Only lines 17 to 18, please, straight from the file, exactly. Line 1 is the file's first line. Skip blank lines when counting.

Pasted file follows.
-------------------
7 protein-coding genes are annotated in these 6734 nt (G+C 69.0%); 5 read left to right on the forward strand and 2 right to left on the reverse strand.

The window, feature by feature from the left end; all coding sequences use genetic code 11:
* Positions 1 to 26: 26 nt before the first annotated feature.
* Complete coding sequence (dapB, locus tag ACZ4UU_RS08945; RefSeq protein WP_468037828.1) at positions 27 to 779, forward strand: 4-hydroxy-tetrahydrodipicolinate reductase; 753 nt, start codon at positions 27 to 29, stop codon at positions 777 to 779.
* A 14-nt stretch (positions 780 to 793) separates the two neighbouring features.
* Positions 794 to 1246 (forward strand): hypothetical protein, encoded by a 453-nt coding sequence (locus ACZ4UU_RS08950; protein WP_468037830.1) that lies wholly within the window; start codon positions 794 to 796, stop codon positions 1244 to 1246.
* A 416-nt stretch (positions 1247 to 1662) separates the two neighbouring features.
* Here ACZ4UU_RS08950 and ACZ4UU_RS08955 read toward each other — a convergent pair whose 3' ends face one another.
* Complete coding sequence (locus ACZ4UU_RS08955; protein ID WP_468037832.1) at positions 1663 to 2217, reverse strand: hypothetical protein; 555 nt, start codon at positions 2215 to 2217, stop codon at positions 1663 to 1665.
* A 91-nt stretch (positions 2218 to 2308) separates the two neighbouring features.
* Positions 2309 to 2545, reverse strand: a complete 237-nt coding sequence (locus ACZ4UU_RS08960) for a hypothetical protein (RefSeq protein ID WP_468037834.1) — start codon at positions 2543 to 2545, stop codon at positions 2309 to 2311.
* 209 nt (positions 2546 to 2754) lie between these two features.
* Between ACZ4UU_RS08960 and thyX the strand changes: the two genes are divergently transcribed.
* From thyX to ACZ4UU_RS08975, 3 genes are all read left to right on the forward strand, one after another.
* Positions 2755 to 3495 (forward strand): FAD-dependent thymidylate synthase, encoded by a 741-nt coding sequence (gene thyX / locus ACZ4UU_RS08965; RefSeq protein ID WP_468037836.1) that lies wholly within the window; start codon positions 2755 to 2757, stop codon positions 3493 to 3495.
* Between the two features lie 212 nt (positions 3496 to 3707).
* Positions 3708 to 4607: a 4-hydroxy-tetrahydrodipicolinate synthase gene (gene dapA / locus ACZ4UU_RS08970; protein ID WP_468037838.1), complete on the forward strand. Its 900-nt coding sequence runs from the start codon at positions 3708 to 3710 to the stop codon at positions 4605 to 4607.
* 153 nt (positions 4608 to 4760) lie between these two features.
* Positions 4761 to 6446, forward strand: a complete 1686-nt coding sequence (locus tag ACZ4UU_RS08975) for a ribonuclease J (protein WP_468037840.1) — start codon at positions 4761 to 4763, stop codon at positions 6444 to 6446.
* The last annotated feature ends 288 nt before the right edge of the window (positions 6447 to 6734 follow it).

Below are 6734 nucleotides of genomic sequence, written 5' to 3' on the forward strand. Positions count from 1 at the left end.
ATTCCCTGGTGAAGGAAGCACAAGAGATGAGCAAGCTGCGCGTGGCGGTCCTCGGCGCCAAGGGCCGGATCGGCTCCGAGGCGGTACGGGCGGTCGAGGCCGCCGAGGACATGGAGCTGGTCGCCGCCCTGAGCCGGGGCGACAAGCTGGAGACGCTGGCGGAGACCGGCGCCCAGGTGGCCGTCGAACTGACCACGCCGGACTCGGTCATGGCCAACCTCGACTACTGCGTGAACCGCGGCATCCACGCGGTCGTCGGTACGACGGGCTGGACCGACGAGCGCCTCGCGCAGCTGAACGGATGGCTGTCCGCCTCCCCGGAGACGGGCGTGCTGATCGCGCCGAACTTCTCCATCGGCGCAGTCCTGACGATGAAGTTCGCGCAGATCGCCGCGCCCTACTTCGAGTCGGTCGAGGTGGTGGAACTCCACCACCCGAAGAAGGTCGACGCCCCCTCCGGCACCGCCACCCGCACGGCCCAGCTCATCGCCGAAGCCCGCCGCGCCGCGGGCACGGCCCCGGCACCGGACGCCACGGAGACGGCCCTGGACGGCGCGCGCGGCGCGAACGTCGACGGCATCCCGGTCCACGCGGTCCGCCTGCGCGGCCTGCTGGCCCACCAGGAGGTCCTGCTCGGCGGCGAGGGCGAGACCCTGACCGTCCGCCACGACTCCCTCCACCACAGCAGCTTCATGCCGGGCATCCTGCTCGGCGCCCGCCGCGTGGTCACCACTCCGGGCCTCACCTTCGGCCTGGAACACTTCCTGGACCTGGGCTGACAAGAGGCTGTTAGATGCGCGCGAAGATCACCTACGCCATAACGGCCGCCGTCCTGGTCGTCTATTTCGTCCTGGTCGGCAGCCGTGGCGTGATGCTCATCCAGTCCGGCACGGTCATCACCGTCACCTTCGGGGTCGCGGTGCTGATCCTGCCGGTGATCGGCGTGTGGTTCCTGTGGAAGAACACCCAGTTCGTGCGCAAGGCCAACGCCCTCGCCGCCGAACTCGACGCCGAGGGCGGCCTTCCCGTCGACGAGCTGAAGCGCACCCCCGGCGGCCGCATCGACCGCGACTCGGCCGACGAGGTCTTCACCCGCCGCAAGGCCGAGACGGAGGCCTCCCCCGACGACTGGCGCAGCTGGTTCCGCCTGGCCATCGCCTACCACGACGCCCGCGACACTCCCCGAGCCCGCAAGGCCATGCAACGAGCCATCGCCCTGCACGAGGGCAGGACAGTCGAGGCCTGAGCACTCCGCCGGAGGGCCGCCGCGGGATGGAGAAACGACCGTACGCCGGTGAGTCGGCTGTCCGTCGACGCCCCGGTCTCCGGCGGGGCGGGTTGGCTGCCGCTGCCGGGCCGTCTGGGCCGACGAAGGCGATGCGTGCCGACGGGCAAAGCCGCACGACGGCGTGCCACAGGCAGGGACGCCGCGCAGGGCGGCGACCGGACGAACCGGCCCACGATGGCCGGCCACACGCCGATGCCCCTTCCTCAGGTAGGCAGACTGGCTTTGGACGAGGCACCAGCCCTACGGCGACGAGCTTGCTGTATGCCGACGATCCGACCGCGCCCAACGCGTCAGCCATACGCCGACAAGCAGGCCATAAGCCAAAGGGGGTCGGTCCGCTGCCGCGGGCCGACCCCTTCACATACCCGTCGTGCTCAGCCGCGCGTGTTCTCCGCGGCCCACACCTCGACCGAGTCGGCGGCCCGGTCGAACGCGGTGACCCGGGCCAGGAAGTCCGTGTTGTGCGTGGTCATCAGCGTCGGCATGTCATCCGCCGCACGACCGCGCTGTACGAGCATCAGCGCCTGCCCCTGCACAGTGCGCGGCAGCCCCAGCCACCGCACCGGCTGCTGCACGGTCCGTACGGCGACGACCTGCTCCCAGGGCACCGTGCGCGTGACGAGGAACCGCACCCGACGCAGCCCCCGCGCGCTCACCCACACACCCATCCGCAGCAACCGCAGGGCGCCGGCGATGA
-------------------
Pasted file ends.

* Positions 3708 to 4607: a 4-hydroxy-tetrahydrodipicolinate synthase gene (gene dapA / locus ACZ4UU_RS08970; protein ID WP_468037838.1), complete on the forward strand. Its 900-nt coding sequence runs from the start codon at positions 3708 to 3710 to the stop codon at positions 4605 to 4607.
* 153 nt (positions 4608 to 4760) lie between these two features.